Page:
As we round out 2016, Investments & Wealth Monitor focuses on niche client segments. The Editorial Advisory Board put some thoughtful work into narrowing this universe to millennials, same-sex couples, women, business owners, and one I would never have thought of—later-in-life divorce.
Did you know that millennials are the largest of the three generations in today’s workforce? I didn’t know that until I read Keith Robinson’s “Managing the Millennial Generation,” which explores millennial values and how best to communicate with this market niche. This segment wants its money to have social impact, and Tim Macready and Simba Marekera explain how advisors can help in “Impact Investing in the Context of a Diversified Portfolio.”
In “Advising Same-Sex Couples in a Post Marriage-Equality World,” Frederick Hertz helps us with important details of this niche’s recent legal-status changes. In “Old Money and New Money: Exactly the Same but Different,” Susan Bradley shows how these niches face similar quandaries but each needs a different advising approach.
Don’t miss our candid interview with IMCA members Dorothy Bossung, Noel Pacarro Brown, and Christine Gaze, who discuss their different paths to successful careers in the financial industry and the challenges each faced along the way as women in a business dominated by men.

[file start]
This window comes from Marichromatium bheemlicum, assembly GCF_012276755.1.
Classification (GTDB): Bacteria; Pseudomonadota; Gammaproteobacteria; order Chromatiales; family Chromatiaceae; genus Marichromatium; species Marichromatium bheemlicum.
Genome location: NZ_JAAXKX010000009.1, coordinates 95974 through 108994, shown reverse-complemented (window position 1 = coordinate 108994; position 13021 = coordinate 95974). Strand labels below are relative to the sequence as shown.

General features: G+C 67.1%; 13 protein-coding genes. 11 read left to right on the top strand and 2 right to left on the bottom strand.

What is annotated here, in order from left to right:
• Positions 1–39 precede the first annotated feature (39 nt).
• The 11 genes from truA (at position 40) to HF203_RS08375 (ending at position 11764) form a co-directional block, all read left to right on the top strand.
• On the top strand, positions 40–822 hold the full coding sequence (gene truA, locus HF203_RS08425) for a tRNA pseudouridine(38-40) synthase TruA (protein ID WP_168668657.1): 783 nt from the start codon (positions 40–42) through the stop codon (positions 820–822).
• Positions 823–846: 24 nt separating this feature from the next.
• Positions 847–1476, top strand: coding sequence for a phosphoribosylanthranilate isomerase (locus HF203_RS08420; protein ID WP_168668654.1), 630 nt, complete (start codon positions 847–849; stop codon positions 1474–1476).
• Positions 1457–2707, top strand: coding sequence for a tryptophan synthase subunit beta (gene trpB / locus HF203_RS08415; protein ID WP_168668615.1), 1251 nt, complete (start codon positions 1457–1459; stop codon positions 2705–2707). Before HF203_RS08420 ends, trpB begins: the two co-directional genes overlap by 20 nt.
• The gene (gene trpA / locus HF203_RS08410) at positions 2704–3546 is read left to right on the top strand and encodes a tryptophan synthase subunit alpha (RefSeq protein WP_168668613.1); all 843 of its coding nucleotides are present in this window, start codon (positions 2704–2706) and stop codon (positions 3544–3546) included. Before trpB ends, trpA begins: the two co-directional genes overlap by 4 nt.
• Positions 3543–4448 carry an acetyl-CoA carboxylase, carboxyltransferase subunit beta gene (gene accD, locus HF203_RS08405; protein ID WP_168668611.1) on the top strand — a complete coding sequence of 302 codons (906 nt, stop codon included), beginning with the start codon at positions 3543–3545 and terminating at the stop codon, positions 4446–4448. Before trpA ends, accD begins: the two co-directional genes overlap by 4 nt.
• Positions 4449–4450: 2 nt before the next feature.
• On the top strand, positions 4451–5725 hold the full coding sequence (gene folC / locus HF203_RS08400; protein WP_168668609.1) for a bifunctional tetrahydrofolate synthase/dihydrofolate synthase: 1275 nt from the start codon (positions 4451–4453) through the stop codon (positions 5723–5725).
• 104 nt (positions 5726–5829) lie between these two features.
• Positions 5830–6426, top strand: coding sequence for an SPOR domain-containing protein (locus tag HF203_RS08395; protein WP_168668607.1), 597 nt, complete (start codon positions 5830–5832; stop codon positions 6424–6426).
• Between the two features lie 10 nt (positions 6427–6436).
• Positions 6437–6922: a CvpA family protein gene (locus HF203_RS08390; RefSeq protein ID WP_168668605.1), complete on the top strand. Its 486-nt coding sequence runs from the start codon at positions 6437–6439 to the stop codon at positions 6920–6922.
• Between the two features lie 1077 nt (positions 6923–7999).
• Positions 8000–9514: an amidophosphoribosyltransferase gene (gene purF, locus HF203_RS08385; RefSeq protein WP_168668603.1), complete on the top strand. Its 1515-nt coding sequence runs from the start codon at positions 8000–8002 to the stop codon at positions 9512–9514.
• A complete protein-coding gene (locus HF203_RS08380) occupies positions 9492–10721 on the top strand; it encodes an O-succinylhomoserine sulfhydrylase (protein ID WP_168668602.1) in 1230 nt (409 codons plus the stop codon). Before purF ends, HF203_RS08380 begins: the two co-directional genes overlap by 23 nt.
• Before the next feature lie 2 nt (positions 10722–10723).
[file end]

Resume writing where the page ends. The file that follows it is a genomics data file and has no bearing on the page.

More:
In “When Divorce and Retirement Collide,” author Jessie Foster notes that the divorce rate for couples over 50 has doubled in the past 20 years and provides advice for helping clients navigate such a potentially devastating event. In “Women’s Retirement Reality,” Kathleen Burns Kingsbury outlines what women want—and why—from their advisors. Will Olinger and Benjamin Doty examine the difficult and complex decision business owners face when they consider selling their business, and Patrice Radogna explores special considerations around wealth management firm valuations.
In “Investable Assets of Tomorrow,” Chris Ciompi and Jay Jacobs use innovative graphics to help advisors understand four distinct gen-X and millennial investor types. In “Driving Change: A Guide to Entrepreneurial Philanthropy,” Page Snow asserts that philanthropy is ripe for “innovative disruption” and that your younger entrepreneurial clients are ready to apply their vision and talent to achieve it.
Take a look at our practice management article, “How Do Registered Investment Advisors Compete for Talent against Big Banks?”; and don’t miss Duane Thompson’s update on the Department of Labor conflict of interest rule as well as Mark Harbour’s interview with family-wealth psychologist James Grubman about a few of the complicated ethical challenges advisors are likely to face.
With year-end approaching, I wish all a happy holiday season.
David Koulish, CPWA®, CFP®
Editorial Advisory Board